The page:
Smithies Respond to Offensive Letter with Righteous Rage

A few days ago, a fellow alumna of my alma mater sent a rather puzzling letter to the school’s newspaper in which she proclaimed that the increase in diversity at Smith in recent years is sending the college down the tubes and attracting subpar* applicants, and in which she stated, among other things, that “the days of white, wealthy, upper-class students from prep schools in cashmere coats and pearls who marry Amherst men are over. This is unfortunate.”

That excerpt was possibly the least offensive statement in the entire letter. I could comment at length on the classism, racism, and homophobia of the letter as a whole, or the fact that it reflects a mindset that stagnated in the 1950s, but that’s already been done. (You can read the letter in its entirety–plus commentary–on Jezebel.)

The Smith community reacted to this bomb, predictably, with righteous rage.  Tell Smith women that it’s a problem we’re not wearing pearls and sweater sets and dating Amherst men? Tell any Smithie that her background makes her a charity case? You’d better run for cover.

Within a few hours of the letter hitting the Sophian,  some enterprising Smithies started the “Pearls and Cashmere” project, in which Smithies past and present were invited to respond with their stories of where they came from,  how they got to Smith, and what they’ve accomplished since graduating, with photos to illustrate the glorious diversity of the student body. Several ladies posted their best photos of themselves in pearls and cashmere–some including a classy middle-finger salute for the woman who dared to suggest that they didn’t merit their education if they weren’t pursuing their MRS.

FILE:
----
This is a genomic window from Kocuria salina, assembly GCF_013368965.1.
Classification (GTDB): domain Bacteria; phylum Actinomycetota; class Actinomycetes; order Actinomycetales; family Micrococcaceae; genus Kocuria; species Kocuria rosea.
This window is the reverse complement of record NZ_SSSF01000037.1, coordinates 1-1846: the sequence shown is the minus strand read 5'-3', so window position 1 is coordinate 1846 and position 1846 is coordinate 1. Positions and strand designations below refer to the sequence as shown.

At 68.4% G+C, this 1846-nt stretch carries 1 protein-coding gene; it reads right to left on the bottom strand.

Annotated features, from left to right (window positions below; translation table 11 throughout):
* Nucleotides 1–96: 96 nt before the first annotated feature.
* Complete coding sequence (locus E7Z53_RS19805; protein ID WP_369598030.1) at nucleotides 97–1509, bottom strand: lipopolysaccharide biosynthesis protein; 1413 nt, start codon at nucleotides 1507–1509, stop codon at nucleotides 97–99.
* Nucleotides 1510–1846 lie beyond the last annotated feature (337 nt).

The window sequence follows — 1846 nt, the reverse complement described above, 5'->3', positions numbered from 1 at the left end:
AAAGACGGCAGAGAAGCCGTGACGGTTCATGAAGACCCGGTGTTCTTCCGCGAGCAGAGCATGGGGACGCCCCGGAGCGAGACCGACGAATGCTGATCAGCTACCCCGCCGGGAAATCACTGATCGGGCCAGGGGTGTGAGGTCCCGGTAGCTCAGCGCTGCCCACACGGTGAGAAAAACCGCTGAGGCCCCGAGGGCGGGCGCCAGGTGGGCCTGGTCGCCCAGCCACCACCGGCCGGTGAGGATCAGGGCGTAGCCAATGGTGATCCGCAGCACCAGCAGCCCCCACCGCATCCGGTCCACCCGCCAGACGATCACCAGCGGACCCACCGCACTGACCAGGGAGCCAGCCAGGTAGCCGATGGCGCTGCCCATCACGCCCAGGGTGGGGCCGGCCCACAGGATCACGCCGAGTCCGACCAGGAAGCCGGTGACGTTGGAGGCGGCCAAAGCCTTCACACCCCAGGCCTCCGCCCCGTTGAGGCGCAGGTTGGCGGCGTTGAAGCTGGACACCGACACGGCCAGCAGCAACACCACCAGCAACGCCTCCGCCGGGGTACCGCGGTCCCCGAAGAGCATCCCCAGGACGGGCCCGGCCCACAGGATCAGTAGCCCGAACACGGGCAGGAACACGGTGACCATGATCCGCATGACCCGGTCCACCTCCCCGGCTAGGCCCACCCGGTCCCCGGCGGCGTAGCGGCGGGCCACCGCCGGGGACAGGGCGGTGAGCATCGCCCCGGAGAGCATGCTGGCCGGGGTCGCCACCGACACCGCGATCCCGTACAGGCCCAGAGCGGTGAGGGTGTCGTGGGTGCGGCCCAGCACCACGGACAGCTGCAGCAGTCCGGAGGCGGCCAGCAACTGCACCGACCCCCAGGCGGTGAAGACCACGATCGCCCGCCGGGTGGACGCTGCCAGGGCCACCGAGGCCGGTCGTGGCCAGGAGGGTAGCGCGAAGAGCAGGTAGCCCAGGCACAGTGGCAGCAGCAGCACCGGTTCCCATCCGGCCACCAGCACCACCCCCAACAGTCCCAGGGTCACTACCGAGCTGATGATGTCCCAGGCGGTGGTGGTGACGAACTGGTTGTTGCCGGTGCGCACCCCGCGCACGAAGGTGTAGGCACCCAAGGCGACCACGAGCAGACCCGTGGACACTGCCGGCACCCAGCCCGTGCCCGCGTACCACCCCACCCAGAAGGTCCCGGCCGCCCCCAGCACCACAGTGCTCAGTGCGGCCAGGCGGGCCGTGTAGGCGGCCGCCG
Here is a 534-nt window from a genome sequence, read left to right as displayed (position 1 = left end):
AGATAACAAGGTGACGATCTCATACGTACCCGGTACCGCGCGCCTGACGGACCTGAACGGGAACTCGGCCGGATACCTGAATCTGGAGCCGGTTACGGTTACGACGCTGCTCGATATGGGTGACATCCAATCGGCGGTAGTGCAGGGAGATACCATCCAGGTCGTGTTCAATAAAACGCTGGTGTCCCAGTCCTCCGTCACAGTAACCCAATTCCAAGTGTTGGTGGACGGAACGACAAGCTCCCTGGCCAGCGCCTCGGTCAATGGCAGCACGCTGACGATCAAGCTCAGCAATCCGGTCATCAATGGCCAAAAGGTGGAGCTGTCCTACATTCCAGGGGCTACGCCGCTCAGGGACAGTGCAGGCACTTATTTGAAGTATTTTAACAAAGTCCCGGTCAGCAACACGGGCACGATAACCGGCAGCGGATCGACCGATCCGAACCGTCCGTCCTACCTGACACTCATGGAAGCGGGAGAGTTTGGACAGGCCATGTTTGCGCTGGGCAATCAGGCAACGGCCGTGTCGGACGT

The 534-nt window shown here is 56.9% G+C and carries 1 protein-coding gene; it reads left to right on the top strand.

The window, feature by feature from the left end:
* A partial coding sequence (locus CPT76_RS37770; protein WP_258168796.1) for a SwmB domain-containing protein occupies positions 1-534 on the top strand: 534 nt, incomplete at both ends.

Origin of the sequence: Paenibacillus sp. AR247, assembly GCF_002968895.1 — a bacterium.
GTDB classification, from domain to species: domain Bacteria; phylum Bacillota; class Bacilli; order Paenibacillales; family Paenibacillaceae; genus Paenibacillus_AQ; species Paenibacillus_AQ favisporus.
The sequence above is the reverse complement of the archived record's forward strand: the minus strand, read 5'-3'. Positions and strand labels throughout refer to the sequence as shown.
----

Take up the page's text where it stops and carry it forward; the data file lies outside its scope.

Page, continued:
My own response and photo (no pearls or cashmere or rude gestures required) is at the end of this post.

Antagonizing Smithies is a bit like antagonizing a pack of hyperintelligent and slightly rabid she-wolves: you will get the most well-articulated smackdown in history. But we’re above bombarding you personally with hate mail–we’ll put our responses online, where they don’t clutter your inbox, and they don’t risk going unseen. We’ll use your intolerance to affirm pride in our own individual identities, and in our collective identity as Smithies.  And we’ll let the world know how wrong you are in judging us based on your own narrow view of what women’s education is supposed to be.

Smith breeds Sisterhood. Siblinghood. We’re-all-in-this-togetherhood. The outpouring has been truly incredible. Reading the entries on Pearls and Cashmere has made me even more amazed at the variety of  people who go to Smith, and the amazing things we do when we go into the world. Seeing the way Smithies rally to affirm the glory of their multi-ethnic, multi-racial, economically diverse, LGBTQ and ally selves, I have never been prouder to have called Smith my home.



Self-Portrait at Habu Temple in Luxor


Laura Carroll, class of 2006. French major, Medieval Studies minor, with an unofficial minor in Philosophy as well. I graduated 5th in my high school class, scored a perfect 800 on the verbal section of my SAT, and received a Smith Book Award, a STRIDE scholarship, and a Blumberg fellowship, all merit-based. I could have gone to college pretty much anywhere I damn well pleased, and I chose Smith solely because I knew that I would get an excellent education. Once there, I discovered that when you put two thousand brilliant women from diverse backgrounds in the same place and encourage them to learn and explore together, you create a phenomenal community that breeds intellectual creativity. At Smith, I was able to take classes in a mind-boggling array of disciplines, study abroad in Paris, sing with the Glee Club, and fence sabre. I made friends that are still with me to this day.
I’m currently working on my MA in Sustainable International Development at Brandeis, and I’m on practicum in Egypt (this photo was taken at Habu Temple in Luxor). I’ve lived in Morocco and Russia. I’m working on a book-length travel narrative and multiple short stories. I practice aerial arts and dance in my free time. I have a fabulous partner, whom I met at Smith. I challenge conventions about the things that are “acceptable” to do with my life—as have generations of Smithies before me.